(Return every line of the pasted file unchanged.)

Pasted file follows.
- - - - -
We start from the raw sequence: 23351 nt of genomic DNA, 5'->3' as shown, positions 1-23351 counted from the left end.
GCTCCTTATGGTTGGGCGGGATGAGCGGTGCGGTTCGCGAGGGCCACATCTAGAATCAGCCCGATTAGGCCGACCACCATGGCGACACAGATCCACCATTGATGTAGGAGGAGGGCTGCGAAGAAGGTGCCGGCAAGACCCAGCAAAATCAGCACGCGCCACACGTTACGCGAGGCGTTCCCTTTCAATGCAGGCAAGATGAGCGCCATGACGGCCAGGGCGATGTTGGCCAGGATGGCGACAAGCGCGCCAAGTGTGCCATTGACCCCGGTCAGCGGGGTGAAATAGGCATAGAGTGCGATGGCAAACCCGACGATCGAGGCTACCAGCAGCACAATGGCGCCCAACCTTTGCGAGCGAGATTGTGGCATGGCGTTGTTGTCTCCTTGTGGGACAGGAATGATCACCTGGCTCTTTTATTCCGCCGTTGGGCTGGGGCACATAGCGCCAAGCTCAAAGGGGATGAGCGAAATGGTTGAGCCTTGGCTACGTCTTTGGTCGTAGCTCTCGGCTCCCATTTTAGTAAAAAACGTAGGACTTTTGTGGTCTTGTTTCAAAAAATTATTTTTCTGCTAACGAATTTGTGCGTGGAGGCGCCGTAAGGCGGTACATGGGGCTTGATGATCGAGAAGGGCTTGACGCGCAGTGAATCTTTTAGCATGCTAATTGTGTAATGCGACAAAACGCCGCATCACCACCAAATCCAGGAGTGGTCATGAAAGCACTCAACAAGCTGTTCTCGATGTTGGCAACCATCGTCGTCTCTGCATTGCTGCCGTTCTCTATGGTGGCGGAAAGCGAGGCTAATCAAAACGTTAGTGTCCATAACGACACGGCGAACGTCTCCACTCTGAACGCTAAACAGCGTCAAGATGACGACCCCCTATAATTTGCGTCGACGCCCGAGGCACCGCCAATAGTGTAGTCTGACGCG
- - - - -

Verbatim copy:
We start from the raw sequence: 23351 nt of genomic DNA, 5'->3' as shown, positions 1-23351 counted from the left end.
GCTCCTTATGGTTGGGCGGGATGAGCGGTGCGGTTCGCGAGGGCCACATCTAGAATCAGCCCGATTAGGCCGACCACCATGGCGACACAGATCCACCATTGATGTAGGAGGAGGGCTGCGAAGAAGGTGCCGGCAAGACCCAGCAAAATCAGCACGCGCCACACGTTACGCGAGGCGTTCCCTTTCAATGCAGGCAAGATGAGCGCCATGACGGCCAGGGCGATGTTGGCCAGGATGGCGACAAGCGCGCCAAGTGTGCCATTGACCCCGGTCAGCGGGGTGAAATAGGCATAGAGTGCGATGGCAAACCCGACGATCGAGGCTACCAGCAGCACAATGGCGCCCAACCTTTGCGAGCGAGATTGTGGCATGGCGTTGTTGTCTCCTTGTGGGACAGGAATGATCACCTGGCTCTTTTATTCCGCCGTTGGGCTGGGGCACATAGCGCCAAGCTCAAAGGGGATGAGCGAAATGGTTGAGCCTTGGCTACGTCTTTGGTCGTAGCTCTCGGCTCCCATTTTAGTAAAAAACGTAGGACTTTTGTGGTCTTGTTTCAAAAAATTATTTTTCTGCTAACGAATTTGTGCGTGGAGGCGCCGTAAGGCGGTACATGGGGCTTGATGATCGAGAAGGGCTTGACGCGCAGTGAATCTTTTAGCATGCTAATTGTGTAATGCGACAAAACGCCGCATCACCACCAAATCCAGGAGTGGTCATGAAAGCACTCAACAAGCTGTTCTCGATGTTGGCAACCATCGTCGTCTCTGCATTGCTGCCGTTCTCTATGGTGGCGGAAAGCGAGGCTAATCAAAACGTTAGTGTCCATAACGACACGGCGAACGTCTCCACTCTGAACGCTAAACAGCGTCAAGATGACGACCCCCTATAATTTGCGTCGACGCCCGAGGCACCGCCAATAGTGTAGTCTGACGCG